Tuesday, June 28, 2016

Democrat Minority Report and Republican Majority report- Benghazi



An assignment before voting.

I will only make one comment about this so I don't influence any of you adversely.

If the election is about character, then past history of actions under pressure matter.  What does it matter, after all this time, if a public official intentionally lied to the American people about a serious foreign policy failure that resulted in the deaths of four Americans?

You decide.


Saturday, June 25, 2016

The next Brexit.

Long story short.  The pollsters, the elites, the all-knowing miss it again.  Britain's vote to exit the European Union sent shock through the markets (do not fret, they always overreact, up and down, to events), but more importantly, through England and Europe. The American pundits (and the Administration) pointed to xenophobia as the root evil that led the unwashed classes to vote Leave. But on the ground, a different story unfolded.

To be sure, rising anxiety over the impact of EU immigration policy played a role.  But it was no blind xenophobia. Instead, it was a growing realization (or belief, if you will) that the type of power the EU exercised over national immigration policy was not in England's best interest.  The Paris and German attacks (and surely those in the US) made the wide welcome of refugees from the Middle and Near East seem irrational.  All the calls for humane treatment seem shallow when you are washing the blood off the sidewalk.

Now, dont misunderstand.  There is racism. there is xenophobia.  What our President has consistently done is emphasize the worst element of our polity as THE reason for an event; he does this, clearly, to achieve some political advantage. But the truth is much more nuanced.  Many voters in England simply did not understand why bureaucrats in the EU should be telling them how to manage their own policy. On this any many other issues, people feel disengaged from the decision-makers.  That is the seed of populist revolt. We want to make our own decisions. We despise the powerful (leaders, bankers, lobbyists, fill in your own blanks) who take our inherent right to decide for ourselves.

Now, underlying this overall motivation and angst (which is easily turned to anger), is certainly some racism, some xenophobia.  What we need to do is to separate those motivations, or at a minimum, not combine them into one indistinguishable lump.

For example, the current gun debate.  We can all agree that the sheer numbers of gun deaths in the US is a national failure.  We all want a solution. But when we conflate the problem without clearly and intelligently separating the causes, we end up with solutions that fail.

Ban all guns is not a solution, unless you ignore the fact that the vast majority of gun crimes are committed with illegally obtained guns.  With over 300 million existing guns in the US, a ban without a massive government confiscation would be useless. So we focus on gun background checks.  Yet, as evidence for the effectiveness of those checks, we end up looking at numerous cases of mass murder where the assailants either passed checks, or would have.  Tell me how you predict violent criminal behavior of mentally ill individuals (which we can nearly unanimously agree seems like a good idea), and I will tell you you have solved the problem of humanity.  Was the Orlando shooter on a terror watch list?  No, but it appears he should have been. Which leads us to ask why he wasn't.  How can we expect putting teeth into a terror watch list stop mass shootings, if we cannot even vet those budding terrorists with long and clear ties to the seeds of hate?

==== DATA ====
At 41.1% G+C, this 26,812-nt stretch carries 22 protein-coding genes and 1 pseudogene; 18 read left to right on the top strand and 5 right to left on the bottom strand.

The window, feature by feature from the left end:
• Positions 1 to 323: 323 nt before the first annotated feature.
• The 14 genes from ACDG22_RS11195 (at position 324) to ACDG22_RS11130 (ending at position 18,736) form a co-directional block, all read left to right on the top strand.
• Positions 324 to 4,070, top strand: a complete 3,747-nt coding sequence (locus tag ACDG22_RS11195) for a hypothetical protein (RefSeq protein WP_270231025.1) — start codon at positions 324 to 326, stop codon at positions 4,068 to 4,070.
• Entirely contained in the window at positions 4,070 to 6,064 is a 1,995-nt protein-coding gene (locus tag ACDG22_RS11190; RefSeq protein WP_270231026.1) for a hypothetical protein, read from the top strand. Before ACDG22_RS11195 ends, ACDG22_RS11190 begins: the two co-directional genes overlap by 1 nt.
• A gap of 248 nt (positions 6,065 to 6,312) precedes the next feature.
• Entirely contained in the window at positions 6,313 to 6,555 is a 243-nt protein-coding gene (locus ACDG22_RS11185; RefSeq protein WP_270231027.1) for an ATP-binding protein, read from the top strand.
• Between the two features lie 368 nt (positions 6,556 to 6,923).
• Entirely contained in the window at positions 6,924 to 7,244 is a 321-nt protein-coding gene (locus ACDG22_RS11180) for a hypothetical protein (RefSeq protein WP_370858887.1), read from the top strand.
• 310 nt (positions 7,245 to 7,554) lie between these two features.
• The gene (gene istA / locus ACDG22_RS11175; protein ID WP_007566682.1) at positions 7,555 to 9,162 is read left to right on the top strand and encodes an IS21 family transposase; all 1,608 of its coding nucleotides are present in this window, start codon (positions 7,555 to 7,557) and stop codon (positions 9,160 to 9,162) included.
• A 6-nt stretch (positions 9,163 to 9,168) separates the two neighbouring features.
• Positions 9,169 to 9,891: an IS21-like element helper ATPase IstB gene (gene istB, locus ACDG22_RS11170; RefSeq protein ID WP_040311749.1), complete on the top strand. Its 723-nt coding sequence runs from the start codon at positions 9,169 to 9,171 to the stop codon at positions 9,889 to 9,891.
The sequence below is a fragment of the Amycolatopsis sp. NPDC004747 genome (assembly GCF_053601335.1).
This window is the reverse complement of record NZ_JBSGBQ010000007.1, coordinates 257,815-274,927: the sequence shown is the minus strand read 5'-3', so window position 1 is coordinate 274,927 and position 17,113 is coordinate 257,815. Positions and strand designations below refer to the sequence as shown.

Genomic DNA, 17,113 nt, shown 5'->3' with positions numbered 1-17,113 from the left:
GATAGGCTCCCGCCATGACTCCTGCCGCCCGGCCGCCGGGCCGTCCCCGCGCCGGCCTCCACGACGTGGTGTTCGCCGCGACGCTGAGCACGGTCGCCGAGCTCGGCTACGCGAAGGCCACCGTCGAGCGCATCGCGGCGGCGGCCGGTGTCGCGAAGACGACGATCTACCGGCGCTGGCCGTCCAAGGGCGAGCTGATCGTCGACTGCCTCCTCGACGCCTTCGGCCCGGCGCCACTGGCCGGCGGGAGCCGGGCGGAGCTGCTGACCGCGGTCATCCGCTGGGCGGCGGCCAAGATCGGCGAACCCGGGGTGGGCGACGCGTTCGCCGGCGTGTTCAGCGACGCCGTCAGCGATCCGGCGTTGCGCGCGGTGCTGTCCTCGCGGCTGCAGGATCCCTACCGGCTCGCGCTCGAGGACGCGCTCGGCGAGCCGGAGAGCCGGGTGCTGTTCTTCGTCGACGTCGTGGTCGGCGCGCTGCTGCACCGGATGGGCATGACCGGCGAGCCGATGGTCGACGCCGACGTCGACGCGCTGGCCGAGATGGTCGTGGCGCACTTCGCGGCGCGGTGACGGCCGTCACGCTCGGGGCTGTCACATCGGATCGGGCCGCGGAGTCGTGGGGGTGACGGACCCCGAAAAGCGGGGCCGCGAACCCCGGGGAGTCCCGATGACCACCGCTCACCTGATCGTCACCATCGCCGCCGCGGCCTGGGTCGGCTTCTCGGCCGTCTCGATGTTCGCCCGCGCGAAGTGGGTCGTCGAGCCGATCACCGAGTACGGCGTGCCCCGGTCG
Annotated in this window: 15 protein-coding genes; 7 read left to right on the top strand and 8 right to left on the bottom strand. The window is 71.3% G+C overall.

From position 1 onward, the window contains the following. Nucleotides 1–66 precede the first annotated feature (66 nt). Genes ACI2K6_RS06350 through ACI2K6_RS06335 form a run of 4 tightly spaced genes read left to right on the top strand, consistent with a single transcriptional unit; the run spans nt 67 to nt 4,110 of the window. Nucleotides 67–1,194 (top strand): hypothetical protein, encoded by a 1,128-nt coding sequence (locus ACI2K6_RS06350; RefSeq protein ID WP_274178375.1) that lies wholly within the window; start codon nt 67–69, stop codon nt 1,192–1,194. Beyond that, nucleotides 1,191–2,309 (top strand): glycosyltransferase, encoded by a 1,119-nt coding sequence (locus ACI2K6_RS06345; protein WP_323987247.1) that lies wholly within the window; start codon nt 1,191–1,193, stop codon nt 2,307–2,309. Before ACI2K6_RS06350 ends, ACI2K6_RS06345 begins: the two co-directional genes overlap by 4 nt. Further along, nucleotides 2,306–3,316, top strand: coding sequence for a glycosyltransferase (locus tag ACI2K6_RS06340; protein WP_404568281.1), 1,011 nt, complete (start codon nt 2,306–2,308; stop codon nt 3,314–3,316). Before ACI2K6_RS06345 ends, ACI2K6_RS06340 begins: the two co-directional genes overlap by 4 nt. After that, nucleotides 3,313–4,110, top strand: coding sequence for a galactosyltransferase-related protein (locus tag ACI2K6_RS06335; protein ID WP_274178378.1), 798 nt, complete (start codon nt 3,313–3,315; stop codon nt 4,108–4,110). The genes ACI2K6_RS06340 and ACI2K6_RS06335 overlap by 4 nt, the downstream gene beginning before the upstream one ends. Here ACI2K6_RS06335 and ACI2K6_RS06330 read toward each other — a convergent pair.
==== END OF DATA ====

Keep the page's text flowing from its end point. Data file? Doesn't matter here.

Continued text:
And why do we focus on mass shootings, when the vast, vast majority of gun deaths in this country are not the headline gleaning mass killings?  The mass killings are a misdirection.  The solutions are never easy, and when we jump to them, (oh I have heard the arguments that if the law prevents one killing it will be worth it), what we end up with is fake solution. And that leads us away from a real and deep consideration of the problem, as we go onto another problem.

The  world appears on the verge of a populist uprising, where the people have the power to direct their leaders in ways not seen for decades.  Ask yourself, are we ready to lead ourselves? Are we ready to accept that deep and difficult responsibility to think problems through, to listen to each other fairly for solutions that work, and to make policies that get at the root problems, and then follow them up each day to insure they work?  If we are not, if we do not have that public commitment, the populism we may get may be the most dangerous thing we can do?

On the other hand, how much worse can it get leaving the power where it currently lies.

Thursday, June 23, 2016

A little more.

What can you do to change the system? This is the question students always ask me, after I instruct them that it is their duty, their responsibility to act, and not simply complain.

Well, these are the times that try men's *and women's souls.  The candidates are generally lackluster, the issues ignored, our country's problems increase and the divide appears to grow wider each day.
And the process seems broken.

Not broken as in, well, a little axle grease will fix this, but broken, as in, there is nothing we can do to fix this and we ought to just throw it out and start over, except there are powerful forces that make that impossible, broken.

So, we are told that if the two choices are unacceptable, we must hold our nose and vote for one  or the other, because to do otherwise elects the least acceptable choice.  And the issues are sooooo important.

So we continue to get bad candidates, vapid debate and no solutions.

Maybe it is time to use the most powerful tool at our disposal (and no, it is not our vote), to force popular change.

Think back to the civil rights movement.  Many of them had no vote, at least no effective vote.  And they were excluded, minimized, and ignored.

Until they marched, stopped the levers of the southern economy, and made the media pay attention.

The levers of power are not in Congress, not in Washington.  They are in the streets, in the cafes, in the corporate boardrooms of this country. In the press and the media

When was the last time a major public movement, led by ordinary people, shut down the news. Shut down the businesses, shut down the streets, not for a day, or a few hours, but for the long haul